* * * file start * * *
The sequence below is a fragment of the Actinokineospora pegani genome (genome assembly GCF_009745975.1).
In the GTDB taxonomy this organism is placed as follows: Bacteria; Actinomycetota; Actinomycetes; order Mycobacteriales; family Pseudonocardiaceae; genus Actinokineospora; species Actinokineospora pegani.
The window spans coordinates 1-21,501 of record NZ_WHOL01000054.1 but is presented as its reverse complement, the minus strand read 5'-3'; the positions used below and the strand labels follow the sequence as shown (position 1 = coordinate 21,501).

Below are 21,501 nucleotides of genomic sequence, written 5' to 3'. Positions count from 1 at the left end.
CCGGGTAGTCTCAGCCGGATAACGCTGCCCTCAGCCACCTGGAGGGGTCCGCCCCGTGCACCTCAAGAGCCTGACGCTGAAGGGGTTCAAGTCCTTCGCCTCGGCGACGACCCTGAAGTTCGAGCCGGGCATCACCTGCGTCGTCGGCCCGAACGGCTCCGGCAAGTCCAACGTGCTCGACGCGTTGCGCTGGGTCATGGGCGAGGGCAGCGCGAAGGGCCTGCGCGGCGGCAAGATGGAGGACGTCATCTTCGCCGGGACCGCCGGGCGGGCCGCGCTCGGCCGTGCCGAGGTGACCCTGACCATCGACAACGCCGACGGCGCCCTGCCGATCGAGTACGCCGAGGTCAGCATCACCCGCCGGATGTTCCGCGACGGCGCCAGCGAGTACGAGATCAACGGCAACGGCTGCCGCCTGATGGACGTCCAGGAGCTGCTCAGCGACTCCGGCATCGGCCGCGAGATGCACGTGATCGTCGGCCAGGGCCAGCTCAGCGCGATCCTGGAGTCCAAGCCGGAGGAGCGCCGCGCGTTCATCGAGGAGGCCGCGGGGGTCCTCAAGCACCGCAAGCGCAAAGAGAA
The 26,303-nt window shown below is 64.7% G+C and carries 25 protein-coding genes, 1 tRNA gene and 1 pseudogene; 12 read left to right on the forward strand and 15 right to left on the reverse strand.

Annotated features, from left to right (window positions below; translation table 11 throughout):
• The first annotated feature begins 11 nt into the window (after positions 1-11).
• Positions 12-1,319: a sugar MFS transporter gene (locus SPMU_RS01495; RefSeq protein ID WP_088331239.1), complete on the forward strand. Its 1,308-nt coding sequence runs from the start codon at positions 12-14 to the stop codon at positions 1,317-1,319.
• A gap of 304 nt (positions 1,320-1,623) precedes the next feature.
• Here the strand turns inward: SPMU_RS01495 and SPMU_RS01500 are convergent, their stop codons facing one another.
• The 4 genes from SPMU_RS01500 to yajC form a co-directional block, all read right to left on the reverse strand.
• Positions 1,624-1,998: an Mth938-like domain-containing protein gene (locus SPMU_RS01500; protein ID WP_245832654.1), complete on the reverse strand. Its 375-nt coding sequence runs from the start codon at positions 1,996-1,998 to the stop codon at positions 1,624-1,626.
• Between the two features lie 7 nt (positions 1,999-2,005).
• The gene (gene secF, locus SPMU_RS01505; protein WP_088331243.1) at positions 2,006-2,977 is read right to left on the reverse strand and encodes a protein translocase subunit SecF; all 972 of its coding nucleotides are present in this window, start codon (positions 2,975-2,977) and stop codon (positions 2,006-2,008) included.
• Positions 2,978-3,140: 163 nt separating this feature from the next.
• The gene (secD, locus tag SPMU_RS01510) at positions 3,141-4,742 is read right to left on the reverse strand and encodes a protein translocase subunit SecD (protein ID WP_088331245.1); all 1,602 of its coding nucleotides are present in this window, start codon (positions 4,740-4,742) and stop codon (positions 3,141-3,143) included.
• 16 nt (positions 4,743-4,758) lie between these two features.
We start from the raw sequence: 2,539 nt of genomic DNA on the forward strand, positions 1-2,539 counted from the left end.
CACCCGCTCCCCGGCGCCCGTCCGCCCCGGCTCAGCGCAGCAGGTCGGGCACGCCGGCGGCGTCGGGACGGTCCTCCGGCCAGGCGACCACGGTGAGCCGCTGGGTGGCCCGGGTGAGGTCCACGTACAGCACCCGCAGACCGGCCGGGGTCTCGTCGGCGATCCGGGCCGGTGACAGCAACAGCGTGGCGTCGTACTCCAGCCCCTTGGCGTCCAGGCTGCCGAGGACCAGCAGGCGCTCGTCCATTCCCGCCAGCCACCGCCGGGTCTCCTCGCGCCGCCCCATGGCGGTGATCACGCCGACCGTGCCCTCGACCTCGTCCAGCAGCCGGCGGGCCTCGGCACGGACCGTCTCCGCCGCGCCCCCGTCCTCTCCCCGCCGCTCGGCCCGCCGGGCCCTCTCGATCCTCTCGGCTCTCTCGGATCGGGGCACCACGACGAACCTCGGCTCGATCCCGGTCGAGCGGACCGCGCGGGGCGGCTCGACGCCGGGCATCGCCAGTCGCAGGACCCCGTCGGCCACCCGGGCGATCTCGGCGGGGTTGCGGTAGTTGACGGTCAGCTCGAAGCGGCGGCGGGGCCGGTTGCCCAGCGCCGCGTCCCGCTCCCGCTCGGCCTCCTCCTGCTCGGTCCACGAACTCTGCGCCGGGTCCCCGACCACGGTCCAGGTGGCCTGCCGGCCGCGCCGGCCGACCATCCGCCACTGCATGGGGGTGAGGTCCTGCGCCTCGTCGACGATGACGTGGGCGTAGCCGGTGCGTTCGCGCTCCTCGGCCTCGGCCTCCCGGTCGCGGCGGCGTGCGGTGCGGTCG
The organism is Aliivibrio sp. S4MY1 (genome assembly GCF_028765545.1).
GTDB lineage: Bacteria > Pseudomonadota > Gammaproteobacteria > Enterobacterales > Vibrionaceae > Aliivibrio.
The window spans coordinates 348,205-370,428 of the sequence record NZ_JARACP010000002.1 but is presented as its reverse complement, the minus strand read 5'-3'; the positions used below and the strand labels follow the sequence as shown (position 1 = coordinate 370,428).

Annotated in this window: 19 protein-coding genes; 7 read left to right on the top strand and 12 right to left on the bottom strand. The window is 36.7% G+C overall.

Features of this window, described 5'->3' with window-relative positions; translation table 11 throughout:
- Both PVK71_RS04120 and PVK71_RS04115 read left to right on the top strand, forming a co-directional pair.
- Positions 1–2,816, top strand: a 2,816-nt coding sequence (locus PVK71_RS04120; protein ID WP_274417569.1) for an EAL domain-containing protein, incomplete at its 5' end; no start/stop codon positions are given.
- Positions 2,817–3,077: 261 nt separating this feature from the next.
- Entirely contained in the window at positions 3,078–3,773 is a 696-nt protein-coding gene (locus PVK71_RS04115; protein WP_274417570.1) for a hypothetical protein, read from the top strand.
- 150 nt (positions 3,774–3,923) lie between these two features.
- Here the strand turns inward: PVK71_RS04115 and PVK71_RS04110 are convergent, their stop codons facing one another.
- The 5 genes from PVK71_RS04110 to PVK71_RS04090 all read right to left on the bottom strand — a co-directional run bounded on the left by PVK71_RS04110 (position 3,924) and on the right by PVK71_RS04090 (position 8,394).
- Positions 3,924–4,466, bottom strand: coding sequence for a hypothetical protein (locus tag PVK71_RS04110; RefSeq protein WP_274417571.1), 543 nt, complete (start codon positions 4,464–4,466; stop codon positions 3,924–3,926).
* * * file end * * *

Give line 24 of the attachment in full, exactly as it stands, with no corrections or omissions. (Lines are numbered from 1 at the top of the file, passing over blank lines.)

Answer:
Annotated in this window: 19 protein-coding genes; 7 read left to right on the top strand and 12 right to left on the bottom strand. The window is 36.7% G+C overall.